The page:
Let me hear it again. What’s wrong with the suburbs? Nothing, says the latest report of the Urban Land Institute (ULI). While urban centers are experiencing a revival, suburban areas are thriving, too, according to the recently published report, Evolving U.S. Suburbs Continue to Shape Residential Demand and Development.
Indeed, the white-picket fence enclosing a large backyard is still the preferred choice of families and individuals. The report reveals that outward migration is alive and well and builders are showing up to meet the need.
Among the report’s key findings:
- America remains a largely suburban nation.In the 50 largest (and most urbanized) metropolitan areas in the United States, suburbs account for 79 percent of the population and 75 percent of adults aged 25 to 35.
- Suburban growth has driven recent metropolitan growth. From 2000 to 2015, suburban areas accounted for 91 percent of the population growth and 84 percent of the household growth in the nation’s top 50 metropolitan areas.
- Most Americans work in suburbs (although job growth has been more balanced recently).As of 2014, 67.5 percent of the employment in the 50 largest metropolitan areas was in the suburbs.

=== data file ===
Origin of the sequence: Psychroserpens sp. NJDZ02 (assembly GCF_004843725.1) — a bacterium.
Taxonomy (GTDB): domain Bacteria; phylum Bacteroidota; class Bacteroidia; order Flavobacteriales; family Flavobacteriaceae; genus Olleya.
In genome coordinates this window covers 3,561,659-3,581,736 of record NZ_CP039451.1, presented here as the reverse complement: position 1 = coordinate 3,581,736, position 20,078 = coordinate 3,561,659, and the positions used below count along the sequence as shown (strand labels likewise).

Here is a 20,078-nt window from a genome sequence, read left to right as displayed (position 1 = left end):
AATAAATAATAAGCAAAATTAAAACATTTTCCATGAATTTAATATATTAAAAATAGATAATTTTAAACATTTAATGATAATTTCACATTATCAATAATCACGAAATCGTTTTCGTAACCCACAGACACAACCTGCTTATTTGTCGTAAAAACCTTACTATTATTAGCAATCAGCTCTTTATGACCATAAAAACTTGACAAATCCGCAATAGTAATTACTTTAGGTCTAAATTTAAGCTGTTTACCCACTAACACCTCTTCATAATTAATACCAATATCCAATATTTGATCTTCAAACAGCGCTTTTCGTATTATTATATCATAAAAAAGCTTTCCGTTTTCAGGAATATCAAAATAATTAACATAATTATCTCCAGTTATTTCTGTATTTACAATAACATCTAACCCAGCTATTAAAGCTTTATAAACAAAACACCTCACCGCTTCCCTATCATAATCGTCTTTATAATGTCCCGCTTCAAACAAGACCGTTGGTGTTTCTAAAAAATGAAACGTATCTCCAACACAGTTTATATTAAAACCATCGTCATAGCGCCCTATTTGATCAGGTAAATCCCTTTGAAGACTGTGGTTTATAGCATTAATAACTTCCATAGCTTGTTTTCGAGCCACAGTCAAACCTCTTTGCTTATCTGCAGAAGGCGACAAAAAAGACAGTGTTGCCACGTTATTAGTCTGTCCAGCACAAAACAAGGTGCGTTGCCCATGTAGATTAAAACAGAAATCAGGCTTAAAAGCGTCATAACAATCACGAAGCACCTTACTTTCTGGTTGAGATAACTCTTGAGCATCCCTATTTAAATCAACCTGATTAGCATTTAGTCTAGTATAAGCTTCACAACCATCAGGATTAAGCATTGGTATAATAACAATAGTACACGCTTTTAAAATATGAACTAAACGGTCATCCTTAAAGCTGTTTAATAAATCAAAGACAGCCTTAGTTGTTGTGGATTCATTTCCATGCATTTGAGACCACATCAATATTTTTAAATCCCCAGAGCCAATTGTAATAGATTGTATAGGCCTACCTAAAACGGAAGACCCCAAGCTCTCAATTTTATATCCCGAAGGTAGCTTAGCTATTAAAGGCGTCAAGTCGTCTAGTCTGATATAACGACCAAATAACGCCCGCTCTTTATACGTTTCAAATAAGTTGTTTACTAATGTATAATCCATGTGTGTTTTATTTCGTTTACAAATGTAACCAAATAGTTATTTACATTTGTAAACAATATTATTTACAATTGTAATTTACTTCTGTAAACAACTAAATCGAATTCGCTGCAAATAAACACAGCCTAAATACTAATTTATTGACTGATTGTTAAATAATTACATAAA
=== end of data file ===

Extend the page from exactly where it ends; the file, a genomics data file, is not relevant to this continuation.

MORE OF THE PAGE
- American suburbs as a whole are racially and ethnically diverse.Seventy-six percent of the minority population in the top 50 metropolitan areas lives in the suburbs.
Moreover, incomes are substantially higher in suburban communities than in urban areas – $71,000 in the suburbs compared to $49,200 in urban neighborhoods. And, despite popular perceptions, over 75 percent of people aged 25 to 34 live not in urban areas but in the suburbs.
The report does show home values vary markedly from region to region. The one pattern that does emerge, however, is how prices and rents in major job centers are substantially higher in the contiguous urban areas than they are in suburban areas – substantiating the long-held belief that the more affordable housing in the major metropolitan areas is in the suburbs.
Surely, not all affordable housing is found in “greenfield” development. But, as the report highlights the market is now offering a wide variety of housing types – in both urban and suburban areas. As the report says: healthy regions and fully functioning housing markets require a range of housing choices for households of different backgrounds, means, desires and stages of life.
Is it possible? The suburbs offer individuals more housing choice? Doesn’t look like there’s anything wrong with the suburbs. Not a thing.